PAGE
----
Those are strange to me. How big a pot do you have it in? I thought you said you had them infairly large pots? Do you mean you put a whole cup of ES on that one plant? How did you do it, dissolved in water, scratched in around it? a whole cup to one plant seems like a lot to me. I don't know that it would hurt it any, but just seems like a lot. Especially if the plant is in a container.

I don't know that it would hurt it any, or cause the bumps. I will be interested in hearing what others say.

Magnolia, TX(Zone 8b)

Normal for mater plants, half the epsoms chuckl at least! Less more often is best, if those vines were on the ground it would happily be rooting itself to support the length of vine and load of tomatoes it wants to grow, otherwise I wouldn't worry any abt the nodes,

Northeast, WA(Zone 5a)

Well, I remember that DoGooder is planting in pots. But, if it were me, I think I would get it out of the pot and into the ground. It looks like a really strong, healthy plant, but don't know what the bumps are and how long it will be real strong and healthy.

I suppose it depends on how you administered the ES too. If you watered them in with the ES dissolved in the water, I would say the plant is really absorbing them. It might be too late to take it out of the pot. Might as well just stand back and watch what happens. I don't think it will explode. LOL sorry Do Gooder, I think 1/4 cup would have been better. per plant. But like I said it might not hurt it. Who knows, maybe you discovered a new fertilizer.

Hopkinton, MA(Zone 5b)

Jnette, I measured the pot today and it's 9" so I guess it's maybe 2 gallons. I plan to repot the tomato plant soon because it's about 7' now so I guess the roots would be at the edges of the pot. There is a 1 inch layer of chunky pine bark on the top, and I placed the Epsom Salt on top of the bark and then poured a few cups water on it until it dissolved. I water the plant every day so I think the Epsom Salts are completely in the soil by now.

As for the bumps, I checked the Internet and discovered that tomato runners begin as light green bumps so I hoped that's what's happening to this plant. However, I wanted to find out if anyone on this forum has seen a disease that looks like this, hence why I posted today. Kittriana says the bumps happen sometimes and it's nothing to worry about, so since the tomato looks healthy otherwise I don't have anything to be concerned about now except that my plant needs more room for the roots to grow.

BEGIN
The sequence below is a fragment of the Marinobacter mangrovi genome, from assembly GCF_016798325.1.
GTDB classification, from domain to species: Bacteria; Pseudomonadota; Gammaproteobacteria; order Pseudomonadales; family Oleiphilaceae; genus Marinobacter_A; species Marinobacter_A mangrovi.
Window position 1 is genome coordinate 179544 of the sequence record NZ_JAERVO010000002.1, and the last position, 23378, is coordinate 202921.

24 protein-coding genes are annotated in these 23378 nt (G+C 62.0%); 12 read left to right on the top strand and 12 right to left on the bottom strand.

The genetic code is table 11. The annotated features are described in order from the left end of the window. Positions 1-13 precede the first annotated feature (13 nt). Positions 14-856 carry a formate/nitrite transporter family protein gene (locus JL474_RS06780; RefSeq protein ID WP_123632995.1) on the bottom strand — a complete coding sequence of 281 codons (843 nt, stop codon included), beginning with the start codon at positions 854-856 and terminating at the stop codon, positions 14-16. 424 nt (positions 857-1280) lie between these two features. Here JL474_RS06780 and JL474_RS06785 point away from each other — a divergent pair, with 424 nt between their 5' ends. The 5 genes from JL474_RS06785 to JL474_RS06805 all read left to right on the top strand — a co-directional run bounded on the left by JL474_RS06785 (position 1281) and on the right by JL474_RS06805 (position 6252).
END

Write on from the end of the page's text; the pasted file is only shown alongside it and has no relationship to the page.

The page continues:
DoGooder

Hopkinton, MA(Zone 5b)

kittriana, thanks for confirming that the nodes are normal and healthy! Last year nodes formed on one of my clematis plants and it became a home for ants and stunted and withered. It died early this year, so that's why I became alarmed when I saw nodes growing on my tomato plant.

This plant is growing like gangbusters, so I assume the nodes would root in the ground as you say because it needs a lot of nutrients to fuel its growth. I forgot that in the wild tomato vines grow on the ground because I'm so used to seeing them hanging from ceiling pots or attached to wire cages and stakes. Vines often develop runners where they meet the ground so since wild tomatoes grow on the ground like vines I guess they evolved to grow runners to take advantage of as much nutrient-rich soil as possible

DoGooder

Northeast, WA(Zone 5a)

Sorry I wrote stuff and then deleted it all. Wait for Kittriana to tell you what to do with the plant.

Hopkinton, MA(Zone 5b)

Hi! I checked my tomato plant after a brief thunderstorm today and I noticed that some of the tomatoes appear to have brown spots like rust. Could that be the beginning of blossom end rot? I repotted the plant a few days ago by placing the bottom half of the original pot in an 18" pot, and I thought it had died because the stems and leaves were stringy the next day but it revived, nevertheless I still don't have any red tomatoes.

DoGooder

Thumbnail by NancyGroutsis Thumbnail by NancyGroutsis
Northeast, WA(Zone 5a)

No, Not BER. BER is a definite black spot right where the blossom had been.

From how those pictures look, your tomatoes look very good. My gosh, for zone 5, which is the same zone I am in, yours are fantastic!! Why would you think you should have ripe tomatoes by now? Mine are just starting to bloom!!

I think you should maybe put your attention to something else and let them be. How hot is it there? Are you having a heat wave? If so, I would not do anything other than water them unless you really think they have a disease. If so, can you take a leaf that shows the rust or whatever to an Extension Office, do you have one? Or to a nursery that might know. If you don't have a leaf that has it, take a picture right up close of the area you are looking at, and take that with you.